We had been up to seventy-five thousand to give the afternoon some jazz. I guess we were still in Mexico, coming into Mirimar eventually in the F-14. It doesn’t much matter after you’ve seen the curvature of the earth. For a while, nothing much matters at all. We’d had three sunsets already. I guess it’s what you’d call really living the day.

But then, “John,” said I, “this plane’s on fire.”

“I know it,” he said.

John was sort of short and angry about it.

“You thought of last-minute things any?” said I.

“Yeah. I ran out of a couple of things already. But they were cold, like. They didn’t catch the moment. Bad writing,” said John.

“You had the advantage. You’ve been knowing,” said I.

“Yeah. I was going to get a leap on you. I was going to smoke you. Everything you said, it wasn’t going to be good enough,” said he.

“But it’s not like that,” said I. “Is it?”

The wings were turning red. I guess you’d call it red. It was a shade against dark blue that was mystical flamingo, very spaceylike, like living blood. Was the plane bleeding?

“You have a good time in Peru?” said I.

“Not really,” said John. “I got something to tell you. I haven’t had a ‘good time’ in a long time. There’s something between me and a good time since, I don’t know, since I was was twenty-eight or like that. I’ve seen a lot, but you know I haven’t quite seen it. Like somebody’s seen it already. It wasn’t fresh. There were eyes that used it up some.”

“Even high in Mérida?” said I.

“Even,” said John.

“Even Greenland?” said I.

John said, “Yes. Even Greenland. It’s fresh, but it’s not fresh. There are footsteps in the snow.”

“Maybe,” said I, “you think about in Mississippi when it snows, when you’re a kid. And you’re the first up and there’s been nobody in the snow, no footsteps.”

“Shut up,” said John.

“Look, are we getting into a fight here at the moment of death? We going to mix it up with the plane’s on fire?”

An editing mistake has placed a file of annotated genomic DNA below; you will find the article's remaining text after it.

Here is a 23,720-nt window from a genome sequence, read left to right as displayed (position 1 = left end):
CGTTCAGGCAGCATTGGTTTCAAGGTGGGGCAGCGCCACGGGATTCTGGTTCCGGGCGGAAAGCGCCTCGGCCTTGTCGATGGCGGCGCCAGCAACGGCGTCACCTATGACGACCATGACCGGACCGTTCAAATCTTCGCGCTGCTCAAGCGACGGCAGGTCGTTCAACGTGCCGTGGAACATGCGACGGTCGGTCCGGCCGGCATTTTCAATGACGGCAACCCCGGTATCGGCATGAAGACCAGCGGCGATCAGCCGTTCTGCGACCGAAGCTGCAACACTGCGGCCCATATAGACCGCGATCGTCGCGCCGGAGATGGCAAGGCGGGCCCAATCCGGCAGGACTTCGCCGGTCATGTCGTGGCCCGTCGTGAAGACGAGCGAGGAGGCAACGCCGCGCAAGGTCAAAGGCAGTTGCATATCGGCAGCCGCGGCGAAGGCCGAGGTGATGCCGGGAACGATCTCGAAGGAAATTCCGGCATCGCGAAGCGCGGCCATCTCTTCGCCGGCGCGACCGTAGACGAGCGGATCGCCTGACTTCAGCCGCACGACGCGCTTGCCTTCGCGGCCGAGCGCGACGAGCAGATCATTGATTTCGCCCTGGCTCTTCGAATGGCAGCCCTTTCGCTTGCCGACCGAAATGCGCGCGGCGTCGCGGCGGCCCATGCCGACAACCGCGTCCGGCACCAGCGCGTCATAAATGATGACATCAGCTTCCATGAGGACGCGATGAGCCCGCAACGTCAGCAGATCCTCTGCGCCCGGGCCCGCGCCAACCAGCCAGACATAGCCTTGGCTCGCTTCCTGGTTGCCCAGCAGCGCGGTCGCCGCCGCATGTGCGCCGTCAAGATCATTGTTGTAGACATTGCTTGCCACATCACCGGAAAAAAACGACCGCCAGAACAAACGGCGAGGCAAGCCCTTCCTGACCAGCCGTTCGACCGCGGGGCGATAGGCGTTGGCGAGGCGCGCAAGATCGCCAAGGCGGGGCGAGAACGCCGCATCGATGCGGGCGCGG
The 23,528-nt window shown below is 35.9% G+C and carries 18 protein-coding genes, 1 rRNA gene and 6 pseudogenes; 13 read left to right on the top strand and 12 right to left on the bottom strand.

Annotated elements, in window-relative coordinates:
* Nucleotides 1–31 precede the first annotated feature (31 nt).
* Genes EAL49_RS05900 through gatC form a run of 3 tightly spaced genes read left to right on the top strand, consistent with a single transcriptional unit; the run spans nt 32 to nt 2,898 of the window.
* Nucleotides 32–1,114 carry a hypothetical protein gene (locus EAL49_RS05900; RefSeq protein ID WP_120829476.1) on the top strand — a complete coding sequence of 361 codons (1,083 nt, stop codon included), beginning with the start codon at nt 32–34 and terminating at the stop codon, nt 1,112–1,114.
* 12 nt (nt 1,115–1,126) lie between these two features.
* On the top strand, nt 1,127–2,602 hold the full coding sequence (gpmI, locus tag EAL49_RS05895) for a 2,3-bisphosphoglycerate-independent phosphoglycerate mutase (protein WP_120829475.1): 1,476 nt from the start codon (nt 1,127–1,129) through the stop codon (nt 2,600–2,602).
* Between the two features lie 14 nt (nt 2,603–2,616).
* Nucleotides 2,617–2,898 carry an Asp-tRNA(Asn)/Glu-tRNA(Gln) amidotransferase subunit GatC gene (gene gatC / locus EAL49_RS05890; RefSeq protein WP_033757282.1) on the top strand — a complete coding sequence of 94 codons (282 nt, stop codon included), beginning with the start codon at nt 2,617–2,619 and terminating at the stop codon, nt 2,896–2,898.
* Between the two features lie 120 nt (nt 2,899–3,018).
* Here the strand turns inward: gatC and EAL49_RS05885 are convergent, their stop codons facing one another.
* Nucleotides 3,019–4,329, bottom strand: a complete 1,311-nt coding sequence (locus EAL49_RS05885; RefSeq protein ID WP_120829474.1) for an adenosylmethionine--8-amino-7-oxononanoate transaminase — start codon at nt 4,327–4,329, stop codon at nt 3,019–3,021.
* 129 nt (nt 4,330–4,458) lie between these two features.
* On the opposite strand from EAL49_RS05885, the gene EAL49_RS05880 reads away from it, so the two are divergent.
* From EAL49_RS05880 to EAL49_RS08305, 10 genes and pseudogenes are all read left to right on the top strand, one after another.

“Shut up! Shut up!” Said John. Yelled John.

“What’s wrong?” said I.

He wouldn’t say anything. He wouldn’t budge at the controls. We might burn but we were going to hold level. We weren’t seeking the earth at all.

“What is it, John?” said I.

John said, “You son of a bitch, that was mine—that snow in Mississippi. Now it’s all shot to shit.”

The paper from his kneepad was flying all over the cockpit, and I could see his hand flapping up and down with the pencil in it, angry.

“It was mine, mine, you rotten cocksucker! You see what I mean?”

The little pages hung up on the top, and you could see the big moon just past them.

“Eject! Save your ass!” said John.

But I said, “What about you, John?”

John said, “I’m staying. Just let me have that one, will you?”

“But you can’t,” said I.

But he did.

Celeste and I visit the burn on the blond sand under one of those black romantic worthless mountains five miles or so out from Mirimar base.
I am a lieutenant commander in the reserve now. But to be frank, it shakes me a bit even to run a Skyhawk up to Malibu and back.

Celeste and I squat in the sand and say nothing as we look at the burn. They got all the metal away.

I don’t know what Celeste is saying or thinking, I am aso absorbed myself and paralyzed.

I know I am looking at John’s damned triumph.

Give Them the Bag

This story first appeared in the literary annual NOON and later in Unferth’s story collection Minor Robberies (McSweeney’s, 2007).

At last the sisters were traveling together—because sisters should never have to do anything alone but often do for reasons that may include:

  1. the swelling of industrial society
  2. the splintering of the family unit
  3. the annoyances one must go through if one is with one’s sister (more…)

The Staves

This story was first published in The Quarterly, then later collected in THE GERMAN PICTURESQUE (Knopf, 1998).

The effigy was always burned rather gaily apparently. The band would play in the road. The ribbons and the banners, I suppose, would hang from the posts. (more…)

The Sentence is a Lonely Place

This talk was delivered in the Creative Writing Lecture Series at Columbia University on September 25, 2008. Published in The Believer in January 2009.

I came to language only late and only peculiarly. (more…)